For more images, click here.
Canada thistle (Cirsium arvense) is extremely difficult to kill. However,
September is one of the best times to start your assault. This article
will describe Canada thistle and how to eradicate it.
Canada thistle (note that it's NOT 'Canadian' thistle) is in the family Asteraceae. It
is an invasive weed native to Europe and Asia. The
generic name Cirsium is derived from the Greek word kirsos which means
'swollen vein' (Clark, 1998). Plants of this genus were used as an herbal
remedy to relax swollen veins. Arvense means 'of cultivated fields',
a word you will notice that is used in the name of many of our most problematic
weeds (Cerastium arvense, Anagallis
arvensis, Convolvulus arvensis, etc.). The specific name is
appropriate since Canada thistle is so common and problematic in cultivated
fields. Canada thistle is not native to Canada, I don't know how the common
name came about.
Canada thistle is a perennial that spreads by seed and an underground
of vertical and horizontal roots. Canada thistle is diecious, which means
male and female flowers occur on separate plants. Flowers are pink, bristly,
1/2 inch long and wide. Characteristics of Canada thistle are extremely
variable when examining populations from different regions. Although, my
observation within the northern Willamette Valley is that
most plants are similar. They are 3 to 5 feet tall, with glossy foliage
on the upper surface and woolly on the lower leaf surface (this is reportedly
one of the more variable characteristics). Leaves are alternately arranged,
lobed, and armed with stiff spines.
Seed are attached to a cotton-like pappus that aids in wind dispersal. Seed
can survive in soil for up to 20 years (Ross and Lembi, 1999). A
seedling can reproduce vegetatively in as little as 6 weeks after germination,
and a single plant can develop a lateral root system with a 20 foot spread
in a single season. Severed roots can produce new plants, thus tillage
and/or cultivation spread the weed throughout the field. Vegetative
reproduction, through a spreading root system and/or dissemination via
equipment, are the primary methods of Canada thistle infestation.
Canada thistle control
Control can be accomplished mechanically by tilling every 3 weeks for
an entire growing season. If this option is not feasible, herbicides are effective
when used properly. Roundup and Basagran
are effective when applied at bud to early bloom stage, but more than one application
will be necessary for controlling established colonies. Herbicides containing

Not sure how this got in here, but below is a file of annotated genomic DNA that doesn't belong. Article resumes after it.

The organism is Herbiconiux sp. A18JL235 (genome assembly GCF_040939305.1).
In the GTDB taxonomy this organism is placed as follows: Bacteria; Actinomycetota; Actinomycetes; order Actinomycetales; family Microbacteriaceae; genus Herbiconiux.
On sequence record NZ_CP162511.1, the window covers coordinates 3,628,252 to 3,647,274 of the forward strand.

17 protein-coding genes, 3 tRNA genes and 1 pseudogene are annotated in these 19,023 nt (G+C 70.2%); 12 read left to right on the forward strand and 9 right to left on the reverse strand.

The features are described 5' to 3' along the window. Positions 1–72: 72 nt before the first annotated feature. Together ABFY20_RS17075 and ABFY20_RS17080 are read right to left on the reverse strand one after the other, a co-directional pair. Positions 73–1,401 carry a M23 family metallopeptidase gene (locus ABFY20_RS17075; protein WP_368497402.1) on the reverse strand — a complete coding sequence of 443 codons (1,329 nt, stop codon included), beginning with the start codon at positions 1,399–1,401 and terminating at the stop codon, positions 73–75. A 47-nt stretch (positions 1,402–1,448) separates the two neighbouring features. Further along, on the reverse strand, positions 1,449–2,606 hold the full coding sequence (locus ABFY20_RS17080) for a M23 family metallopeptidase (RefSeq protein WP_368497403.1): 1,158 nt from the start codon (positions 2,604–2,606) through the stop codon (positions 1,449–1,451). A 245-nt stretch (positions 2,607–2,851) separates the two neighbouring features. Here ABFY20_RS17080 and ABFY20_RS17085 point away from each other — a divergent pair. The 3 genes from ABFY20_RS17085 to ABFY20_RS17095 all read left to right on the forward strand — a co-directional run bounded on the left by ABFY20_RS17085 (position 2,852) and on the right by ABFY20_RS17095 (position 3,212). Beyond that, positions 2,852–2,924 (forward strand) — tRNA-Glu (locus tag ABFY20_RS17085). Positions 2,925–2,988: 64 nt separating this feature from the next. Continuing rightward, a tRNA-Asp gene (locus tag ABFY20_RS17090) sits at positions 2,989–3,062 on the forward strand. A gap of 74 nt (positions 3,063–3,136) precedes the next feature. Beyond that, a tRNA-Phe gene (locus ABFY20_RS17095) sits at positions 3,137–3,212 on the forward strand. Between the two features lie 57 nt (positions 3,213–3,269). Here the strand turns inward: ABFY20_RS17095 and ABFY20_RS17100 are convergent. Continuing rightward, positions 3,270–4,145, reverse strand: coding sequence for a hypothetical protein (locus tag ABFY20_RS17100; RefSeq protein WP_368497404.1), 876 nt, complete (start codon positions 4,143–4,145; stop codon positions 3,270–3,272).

the active ingredients clopyralid (Stinger or Lontrel) are reported to be the
most effective, and should be applied as soon as plants have emerged from the
soil. Arnold Appleby, a retired OSU weed scientist, reports that the most
effective control is achieved by applications of Lontrel in late September with
2/3 pint/acre followed by application in spring with 1/3 pint/acre (Appleby,
1999). So mark your calendars, and as soon as the Farwest Show is over,
get after that thistle!
Clopyralid can cause severe injury to some crops. Always use directed applications
to avoid injury on nursery crops. When making applications in nursery or
landscape sites, Lontrel is the labeled product (Stinger is
labeled for ag crops).
Note: Due to issues surrounding
residual clopyralid in compost, the ODA developed new restrictions for using
the herbicide in turf areas. Generally this does not apply to agricultural
sites, but first read the ODA rules or
check with your local Dow Agrosciences rep to be sure you are permitted to
use these products.
- Appleby, A. 1999. Canada
thistle (Cirsium arvense). http://www.css.orst.edu/newsnotes/9903/weed.html#Canada
- Clark, L. 1998. Wild Flowers of the Pacific Northwest. Harbour
Publishing, Madeira Park, BC.
- Ross, M.A. and C.A. Lembi. 1999. Applied
Weed Science. Prentice
Hall Inc., Upper Saddle River, NJ.
For more images, click here.
|Canada thistle is a serious weed in nursery crops. Not only does
it compete with crops, but it will infest fields and landscapes of
customers who purchase your plants (very bad news).
|Flowers are pink and bristly.
|Flowers fade in late summer to pale brown seed heads. The brown
color is the color of the pappus (hairs attached to seed) that aids
in wind dispersal.
|Small plants that have just emerged from the soil are connected
by underground system of horizontal
|Foliage is lobed, dark glossy green on the top,
and woolly on the underside. Leaves are
clearly painful to touch.
|Seed plumes develop
in large numbers in a local field. Canada thistle will continue to send
up new plants from roots after setting seed.